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Presser Calls United Labor Movement 'Political Giant'

October 29, 1987|United Press International

MIAMI BEACH — Teamsters President Jackie Presser, declaring that his union is back in labor's fold for "eternity," told AFL-CIO delegates today that labor must close ranks to defend its members and political agenda.

Presser predicted that a unified labor movement would create the "greatest political giant this country has ever seen."

Delegates at the 17th biennial convention greeted Presser with a tumultuous standing ovation as he emerged, wearing an AFL-CIO baseball cap to cover a head balding from cancer treatments, from behind a podium and raised his thumbs in a sign of victory.

"Today, without question, is an historic event," he said.

The Teamsters were readmitted to the AFL-CIO after being expelled from the labor federation 30 years ago on allegations that the union was influenced by corrupt forces.

Presser, 60, did not allude to his impending trial on federal embezzlement charges nor a proposed civil suit by the government to place his union under the control of a court-appointed trustee to rid it of alleged mob influence.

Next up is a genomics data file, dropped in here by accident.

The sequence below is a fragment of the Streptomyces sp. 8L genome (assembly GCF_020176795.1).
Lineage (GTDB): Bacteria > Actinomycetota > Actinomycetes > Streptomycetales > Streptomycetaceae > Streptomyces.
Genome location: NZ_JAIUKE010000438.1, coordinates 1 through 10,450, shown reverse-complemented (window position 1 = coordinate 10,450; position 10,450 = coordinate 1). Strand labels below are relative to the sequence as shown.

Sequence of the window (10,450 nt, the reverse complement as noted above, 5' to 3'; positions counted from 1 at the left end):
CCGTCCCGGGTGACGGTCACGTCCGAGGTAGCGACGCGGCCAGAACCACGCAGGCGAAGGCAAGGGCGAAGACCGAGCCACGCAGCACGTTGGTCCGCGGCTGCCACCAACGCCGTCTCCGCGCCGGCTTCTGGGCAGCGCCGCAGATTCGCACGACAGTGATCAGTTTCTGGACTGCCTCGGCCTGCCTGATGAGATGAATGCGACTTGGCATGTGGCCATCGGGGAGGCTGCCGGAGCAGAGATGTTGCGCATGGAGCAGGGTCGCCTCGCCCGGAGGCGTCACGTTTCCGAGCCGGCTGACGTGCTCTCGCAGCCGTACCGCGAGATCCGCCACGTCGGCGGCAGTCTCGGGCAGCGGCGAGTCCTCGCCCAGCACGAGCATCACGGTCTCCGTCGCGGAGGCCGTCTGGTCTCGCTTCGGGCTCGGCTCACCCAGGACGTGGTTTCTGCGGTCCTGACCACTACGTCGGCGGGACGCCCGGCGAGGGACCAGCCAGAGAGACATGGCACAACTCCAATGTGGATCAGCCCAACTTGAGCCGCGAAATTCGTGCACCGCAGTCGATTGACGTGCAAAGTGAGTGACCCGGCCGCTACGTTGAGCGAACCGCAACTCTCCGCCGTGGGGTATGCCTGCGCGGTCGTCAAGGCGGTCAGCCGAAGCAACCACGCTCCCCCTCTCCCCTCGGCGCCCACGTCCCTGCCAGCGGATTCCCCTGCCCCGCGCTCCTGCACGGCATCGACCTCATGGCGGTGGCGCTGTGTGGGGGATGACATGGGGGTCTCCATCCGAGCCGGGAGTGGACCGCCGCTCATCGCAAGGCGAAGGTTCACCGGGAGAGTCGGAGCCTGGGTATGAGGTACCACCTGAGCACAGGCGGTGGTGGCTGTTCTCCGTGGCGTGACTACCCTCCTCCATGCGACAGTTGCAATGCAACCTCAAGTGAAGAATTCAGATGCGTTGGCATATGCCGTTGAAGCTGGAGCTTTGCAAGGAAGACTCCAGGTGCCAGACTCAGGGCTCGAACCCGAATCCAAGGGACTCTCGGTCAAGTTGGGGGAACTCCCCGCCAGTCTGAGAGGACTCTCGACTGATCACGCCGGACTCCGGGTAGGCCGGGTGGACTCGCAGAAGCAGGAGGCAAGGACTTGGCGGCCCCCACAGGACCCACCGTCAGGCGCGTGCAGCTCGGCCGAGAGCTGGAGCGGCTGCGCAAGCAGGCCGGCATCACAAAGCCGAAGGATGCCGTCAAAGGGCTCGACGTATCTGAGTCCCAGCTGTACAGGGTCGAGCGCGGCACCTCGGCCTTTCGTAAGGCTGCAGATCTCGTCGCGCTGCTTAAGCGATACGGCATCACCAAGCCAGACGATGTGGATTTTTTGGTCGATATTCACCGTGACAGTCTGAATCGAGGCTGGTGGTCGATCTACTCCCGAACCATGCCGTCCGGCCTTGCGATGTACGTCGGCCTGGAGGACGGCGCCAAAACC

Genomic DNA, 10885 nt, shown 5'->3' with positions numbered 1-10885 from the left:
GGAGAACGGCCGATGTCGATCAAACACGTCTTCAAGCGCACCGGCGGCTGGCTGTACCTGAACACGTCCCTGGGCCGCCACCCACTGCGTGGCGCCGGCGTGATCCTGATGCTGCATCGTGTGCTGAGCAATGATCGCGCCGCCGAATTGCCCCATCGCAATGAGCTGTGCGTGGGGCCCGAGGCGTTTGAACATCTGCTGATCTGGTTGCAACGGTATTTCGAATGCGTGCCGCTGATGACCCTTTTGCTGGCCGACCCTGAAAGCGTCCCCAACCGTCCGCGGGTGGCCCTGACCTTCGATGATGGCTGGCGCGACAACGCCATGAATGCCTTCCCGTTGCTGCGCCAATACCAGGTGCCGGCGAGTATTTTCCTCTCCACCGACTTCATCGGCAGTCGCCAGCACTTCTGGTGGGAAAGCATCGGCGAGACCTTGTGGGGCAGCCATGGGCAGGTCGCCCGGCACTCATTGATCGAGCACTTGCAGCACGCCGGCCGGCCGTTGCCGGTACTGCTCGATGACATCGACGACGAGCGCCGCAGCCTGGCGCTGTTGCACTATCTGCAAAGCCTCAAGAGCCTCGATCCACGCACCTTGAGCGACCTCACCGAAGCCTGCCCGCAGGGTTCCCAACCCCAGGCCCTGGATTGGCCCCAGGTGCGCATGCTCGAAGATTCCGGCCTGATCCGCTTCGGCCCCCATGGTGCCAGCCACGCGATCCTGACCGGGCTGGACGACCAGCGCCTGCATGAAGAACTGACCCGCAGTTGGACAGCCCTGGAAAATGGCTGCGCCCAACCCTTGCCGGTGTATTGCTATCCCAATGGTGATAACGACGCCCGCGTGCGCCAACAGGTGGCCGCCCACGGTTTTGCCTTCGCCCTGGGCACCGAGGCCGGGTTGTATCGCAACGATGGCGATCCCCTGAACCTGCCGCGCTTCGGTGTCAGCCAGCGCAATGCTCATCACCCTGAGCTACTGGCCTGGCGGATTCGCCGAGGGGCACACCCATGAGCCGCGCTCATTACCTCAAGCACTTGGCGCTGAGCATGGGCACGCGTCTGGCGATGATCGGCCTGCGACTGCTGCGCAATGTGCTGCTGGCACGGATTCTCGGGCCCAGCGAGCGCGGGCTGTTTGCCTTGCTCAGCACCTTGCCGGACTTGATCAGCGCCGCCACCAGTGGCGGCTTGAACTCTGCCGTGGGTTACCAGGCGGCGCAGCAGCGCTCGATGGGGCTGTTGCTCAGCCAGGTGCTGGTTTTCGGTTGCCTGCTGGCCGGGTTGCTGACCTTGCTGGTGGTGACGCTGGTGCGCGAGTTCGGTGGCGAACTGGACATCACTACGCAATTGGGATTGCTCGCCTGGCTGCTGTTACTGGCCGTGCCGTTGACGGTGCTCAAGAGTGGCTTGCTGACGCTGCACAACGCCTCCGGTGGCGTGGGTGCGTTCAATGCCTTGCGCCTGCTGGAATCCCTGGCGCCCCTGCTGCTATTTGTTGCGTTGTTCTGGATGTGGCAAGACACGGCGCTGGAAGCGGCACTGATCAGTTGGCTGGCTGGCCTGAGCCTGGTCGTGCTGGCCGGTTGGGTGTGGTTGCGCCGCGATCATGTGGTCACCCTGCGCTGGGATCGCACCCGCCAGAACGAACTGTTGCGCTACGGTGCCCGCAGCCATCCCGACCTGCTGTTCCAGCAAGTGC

During a rambling, 14-minute address to delegates, Presser discarded his prepared text and warned that American workers are under concerted attack and that union members must fight back.

"I think most of us in this room understand what has taken place in America over the last 10, 15 years. We've seen labor . . . attacked, condemned, accused, ridiculed.

"In the future, we've got to pull together, we've got to get together. Let's get somebody back on the floor of the Congress that is going to speak for organized labor," Presser said.

While promising unity on political and lobbying fronts, Presser did not address the raiding wars in which the Teamsters and AFL-CIO unions for years have waged expensive and often bitter campaigns to take away one another's members. The subject was one that most professional labor organizers wanted him to address.

But in bringing the Teamsters back into the federation, Presser vowed in a letter to AFL-CIO President Lane Kirkland last week to abide by provisions in its constitution for resolving organizing disputes.

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